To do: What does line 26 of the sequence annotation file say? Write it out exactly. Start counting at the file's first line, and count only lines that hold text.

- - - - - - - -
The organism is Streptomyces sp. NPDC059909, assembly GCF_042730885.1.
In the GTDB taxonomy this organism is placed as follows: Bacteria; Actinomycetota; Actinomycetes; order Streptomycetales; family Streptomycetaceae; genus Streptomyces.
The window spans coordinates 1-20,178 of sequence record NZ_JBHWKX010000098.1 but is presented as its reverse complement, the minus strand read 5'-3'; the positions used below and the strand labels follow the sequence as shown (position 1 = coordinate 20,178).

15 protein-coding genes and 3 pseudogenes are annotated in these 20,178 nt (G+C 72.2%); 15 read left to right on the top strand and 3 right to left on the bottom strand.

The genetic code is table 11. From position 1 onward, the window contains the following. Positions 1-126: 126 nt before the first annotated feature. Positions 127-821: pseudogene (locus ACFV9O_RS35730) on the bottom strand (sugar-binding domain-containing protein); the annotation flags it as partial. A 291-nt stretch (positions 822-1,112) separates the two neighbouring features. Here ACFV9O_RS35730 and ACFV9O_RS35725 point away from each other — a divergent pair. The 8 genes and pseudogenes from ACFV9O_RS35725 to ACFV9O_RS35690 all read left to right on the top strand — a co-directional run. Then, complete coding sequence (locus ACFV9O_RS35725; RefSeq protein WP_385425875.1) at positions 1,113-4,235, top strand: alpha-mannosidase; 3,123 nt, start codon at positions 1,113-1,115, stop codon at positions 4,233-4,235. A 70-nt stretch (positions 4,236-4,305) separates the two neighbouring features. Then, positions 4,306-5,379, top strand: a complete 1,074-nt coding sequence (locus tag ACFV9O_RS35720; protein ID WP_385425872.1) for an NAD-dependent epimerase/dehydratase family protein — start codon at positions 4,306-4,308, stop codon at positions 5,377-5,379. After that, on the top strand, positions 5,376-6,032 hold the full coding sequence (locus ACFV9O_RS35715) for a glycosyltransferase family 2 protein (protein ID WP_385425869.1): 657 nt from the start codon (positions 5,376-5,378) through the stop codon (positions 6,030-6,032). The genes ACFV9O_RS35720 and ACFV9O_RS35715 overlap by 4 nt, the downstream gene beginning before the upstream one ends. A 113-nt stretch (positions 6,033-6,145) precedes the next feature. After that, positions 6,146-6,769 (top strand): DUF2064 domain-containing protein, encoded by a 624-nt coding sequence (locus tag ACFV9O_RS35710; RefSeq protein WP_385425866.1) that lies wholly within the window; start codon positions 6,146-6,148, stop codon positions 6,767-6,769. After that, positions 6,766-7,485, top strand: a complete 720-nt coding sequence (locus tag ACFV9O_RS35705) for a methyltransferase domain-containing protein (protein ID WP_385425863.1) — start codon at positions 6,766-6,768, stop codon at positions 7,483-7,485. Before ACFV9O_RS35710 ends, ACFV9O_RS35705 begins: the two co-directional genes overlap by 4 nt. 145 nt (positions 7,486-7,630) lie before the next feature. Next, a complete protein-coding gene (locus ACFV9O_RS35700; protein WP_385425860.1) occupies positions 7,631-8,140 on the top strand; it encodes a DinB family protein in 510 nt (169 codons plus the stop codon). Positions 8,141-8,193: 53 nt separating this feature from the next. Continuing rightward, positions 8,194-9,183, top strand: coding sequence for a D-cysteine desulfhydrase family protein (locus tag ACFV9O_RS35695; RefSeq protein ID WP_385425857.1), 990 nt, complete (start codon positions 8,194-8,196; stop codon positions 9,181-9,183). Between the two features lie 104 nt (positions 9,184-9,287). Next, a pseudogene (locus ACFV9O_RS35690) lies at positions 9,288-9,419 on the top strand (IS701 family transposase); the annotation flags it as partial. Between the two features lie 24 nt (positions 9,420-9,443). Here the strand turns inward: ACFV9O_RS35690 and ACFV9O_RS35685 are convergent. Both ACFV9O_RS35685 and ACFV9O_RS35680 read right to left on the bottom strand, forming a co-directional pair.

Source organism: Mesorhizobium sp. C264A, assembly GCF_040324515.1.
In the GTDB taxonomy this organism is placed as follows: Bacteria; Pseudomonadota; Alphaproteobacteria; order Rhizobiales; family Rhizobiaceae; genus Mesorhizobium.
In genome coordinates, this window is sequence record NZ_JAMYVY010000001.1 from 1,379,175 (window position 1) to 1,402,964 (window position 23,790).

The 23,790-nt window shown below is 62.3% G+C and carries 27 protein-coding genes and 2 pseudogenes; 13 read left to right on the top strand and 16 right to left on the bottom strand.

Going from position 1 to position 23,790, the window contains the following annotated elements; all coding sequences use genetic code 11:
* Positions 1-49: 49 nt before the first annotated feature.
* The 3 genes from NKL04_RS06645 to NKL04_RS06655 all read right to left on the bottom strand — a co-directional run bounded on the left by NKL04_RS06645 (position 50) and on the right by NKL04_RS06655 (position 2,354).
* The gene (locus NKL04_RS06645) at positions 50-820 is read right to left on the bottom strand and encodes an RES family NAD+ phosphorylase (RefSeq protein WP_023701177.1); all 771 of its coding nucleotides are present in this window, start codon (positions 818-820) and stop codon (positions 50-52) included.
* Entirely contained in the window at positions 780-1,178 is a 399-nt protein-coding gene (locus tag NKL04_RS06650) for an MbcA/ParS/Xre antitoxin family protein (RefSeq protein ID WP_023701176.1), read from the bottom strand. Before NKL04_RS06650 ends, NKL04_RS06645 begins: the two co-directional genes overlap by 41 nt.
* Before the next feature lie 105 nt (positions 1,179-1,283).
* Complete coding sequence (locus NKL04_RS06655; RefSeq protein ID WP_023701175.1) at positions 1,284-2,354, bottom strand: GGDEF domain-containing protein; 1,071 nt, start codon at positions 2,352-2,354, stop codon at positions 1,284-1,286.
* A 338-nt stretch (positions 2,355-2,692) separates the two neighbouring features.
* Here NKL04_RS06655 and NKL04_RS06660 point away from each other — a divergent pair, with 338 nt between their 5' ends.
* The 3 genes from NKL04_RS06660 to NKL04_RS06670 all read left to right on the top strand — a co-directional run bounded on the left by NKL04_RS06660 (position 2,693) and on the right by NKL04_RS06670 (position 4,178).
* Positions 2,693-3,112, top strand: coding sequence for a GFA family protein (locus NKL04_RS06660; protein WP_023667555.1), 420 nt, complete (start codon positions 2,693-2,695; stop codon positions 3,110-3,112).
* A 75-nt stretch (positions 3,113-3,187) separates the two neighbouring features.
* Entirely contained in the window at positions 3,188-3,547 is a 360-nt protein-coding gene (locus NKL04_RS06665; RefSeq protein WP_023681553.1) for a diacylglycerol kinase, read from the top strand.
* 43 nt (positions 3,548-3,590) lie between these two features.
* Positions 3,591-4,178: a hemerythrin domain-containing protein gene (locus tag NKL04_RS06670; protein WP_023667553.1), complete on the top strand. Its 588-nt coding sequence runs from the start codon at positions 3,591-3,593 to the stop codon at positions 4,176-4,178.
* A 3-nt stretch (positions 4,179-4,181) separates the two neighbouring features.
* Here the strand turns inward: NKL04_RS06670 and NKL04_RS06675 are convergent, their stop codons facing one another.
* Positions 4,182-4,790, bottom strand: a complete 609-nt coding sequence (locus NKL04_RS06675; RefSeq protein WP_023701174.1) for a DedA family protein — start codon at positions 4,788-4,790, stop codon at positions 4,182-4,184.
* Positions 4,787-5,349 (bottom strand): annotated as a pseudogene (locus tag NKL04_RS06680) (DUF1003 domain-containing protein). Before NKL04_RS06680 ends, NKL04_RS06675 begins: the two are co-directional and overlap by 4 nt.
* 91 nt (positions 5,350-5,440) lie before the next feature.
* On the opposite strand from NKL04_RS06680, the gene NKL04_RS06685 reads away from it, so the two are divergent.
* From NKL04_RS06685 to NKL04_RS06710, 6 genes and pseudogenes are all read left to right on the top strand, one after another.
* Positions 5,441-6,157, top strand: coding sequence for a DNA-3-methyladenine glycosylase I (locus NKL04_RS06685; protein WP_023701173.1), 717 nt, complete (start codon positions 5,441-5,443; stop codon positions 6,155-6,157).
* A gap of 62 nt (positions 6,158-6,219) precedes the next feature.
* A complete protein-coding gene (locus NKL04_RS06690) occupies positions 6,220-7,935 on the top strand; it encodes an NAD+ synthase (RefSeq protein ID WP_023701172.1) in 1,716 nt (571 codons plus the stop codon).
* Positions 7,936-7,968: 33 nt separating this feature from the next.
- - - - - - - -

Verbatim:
* Here the strand turns inward: NKL04_RS06670 and NKL04_RS06675 are convergent, their stop codons facing one another.